Universal Music Finally Sues Video Sites… Just Not YouTube

from the who-else-can-we-sue? dept

A month ago, Universal Music Group head honcho Doug Morris threatened to sue YouTube and MySpace, claiming that both companies owed UMG a lot of money for all the videos on those sites that used UMG music. As we noted at the time, this seemed mainly like a negotiating ploy — and it worked. The same day that Google bought YouTube for $1.65 billion, YouTube signed deals with Universal Music Group and a variety of other content providers. However, that was apparently just the beginning for Morris and UMG. They’re not happy about all the other video sites out there who haven’t agreed to pay up. Now they’ve finally pulled the trigger and filed lawsuits against smaller sites Bolt.com and Grouper, which was just acquired by Sony. They’re pushing for the maximum, claiming each view is an infringement worth $150,000 (the upper boundary of what they can claim). Of course, the DMCA has said that the sites aren’t responsible for what their users do, so to get around that, UMG’s lawyers are playing a word game to make it seem like these sites have much more control over the content than they really do. They accuse the sites of “copying, reformatting, distributing and creating derivative works from Universal’s musicians.” Of course, all of that is done automatically as part of the platform, rather than as a conscious decision of anyone at these sites — which makes it seem like a pretty big stretch to think that the DMCA protections shouldn’t work here. Still, the bigger issue, honestly, is UMG’s inability to recognize that they’re probably doing a lot more damage to their own business here than helping it. Music videos have always been about promotions. They promote the band and the music and get people to buy CDs, go see concerts or get them involved in a variety of other business models. So, here are a bunch of people trying to do Universal’s promotions job for them… for free… and Universal is trying to sue them and kill off the promotional value of its own content.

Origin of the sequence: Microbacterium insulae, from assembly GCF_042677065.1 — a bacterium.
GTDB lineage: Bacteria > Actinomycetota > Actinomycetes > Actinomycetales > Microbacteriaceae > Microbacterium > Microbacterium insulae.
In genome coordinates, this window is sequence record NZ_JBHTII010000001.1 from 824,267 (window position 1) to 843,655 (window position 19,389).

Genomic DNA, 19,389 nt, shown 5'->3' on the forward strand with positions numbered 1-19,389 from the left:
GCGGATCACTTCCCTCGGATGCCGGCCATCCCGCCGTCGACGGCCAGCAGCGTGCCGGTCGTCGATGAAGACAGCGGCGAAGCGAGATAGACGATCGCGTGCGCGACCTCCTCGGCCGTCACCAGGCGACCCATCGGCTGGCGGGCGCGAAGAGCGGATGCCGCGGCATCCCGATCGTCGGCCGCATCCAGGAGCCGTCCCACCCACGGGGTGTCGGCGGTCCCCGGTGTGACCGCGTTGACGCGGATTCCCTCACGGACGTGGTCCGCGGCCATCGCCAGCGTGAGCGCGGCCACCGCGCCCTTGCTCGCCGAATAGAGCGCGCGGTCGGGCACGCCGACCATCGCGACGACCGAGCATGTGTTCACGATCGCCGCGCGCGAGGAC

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Comments on “Universal Music Finally Sues Video Sites… Just Not YouTube”

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17 Comments
MadJo (profile) says:

huh promotional value?

What do you mean? I have to give away something for free, so I can get more sales? I don’t understand this hippy-talk you are babbling, SECURITY!
— anonymous UMG manager

I can just hear it now.
The music industry has just completely lost it…

And why even that high a number for each viewing?
I’m sure MTV would love to pay that amount of money to play the tracks on their music stations, for *each viewer*… [/sarcasm]
Don’t these music-head-honchos notice, how moronic they sound, when they are trying to defend this tactic?

Rick says:

Geee Go figure

Has nothing to do with rights infringment. Its all a money game, as long as they can get every dime squeezed out of evey little video clip or song clip, they will do it. They dont care about artists rights anymore then they do our rights. It wont stop till people stop putting things like videos and song s on their sites and web pages, and you know that will never happen. We as a people dont care who has to pay for it as long as it is not us. And when youtube and myspace decide to charge us, cause they have to pay up, then we complain. Its a no win, fix it or live with it, stop complaining about it if you wont do anything about it.

Ed Magik (user link) says:

My Thoughts...

Since the Internet is reaching into more homes, or should I say more homes are reaching to the Internet for entertainment, both record companies and movie studios have taken some big hits on profits. Sales are down so much that record stores like Tower, for example went out of business, along with mom and pop type stores, and other chains stores are consolidating. People are leaning towards buying on-line or making illegal digital copies of music and movie products.

Also in-play is the big super-stores like Walmart. They have forced a lot of record stores out of business.

The record labels now only focus on the music superstars and all the other signed talent’s music gets shelved for a tax write-off.

This whole thing is helping independent recording artists because people aren’t buying into the cookie-cutter music that the big record companies are putting out.

I’m not surprised that the UMG is going after folks.
They are scrambling to make profit in a changing environment where Internet media is becoming the main product of consumer choice, and they didn’t plan for it to happen so quickly.

# # #

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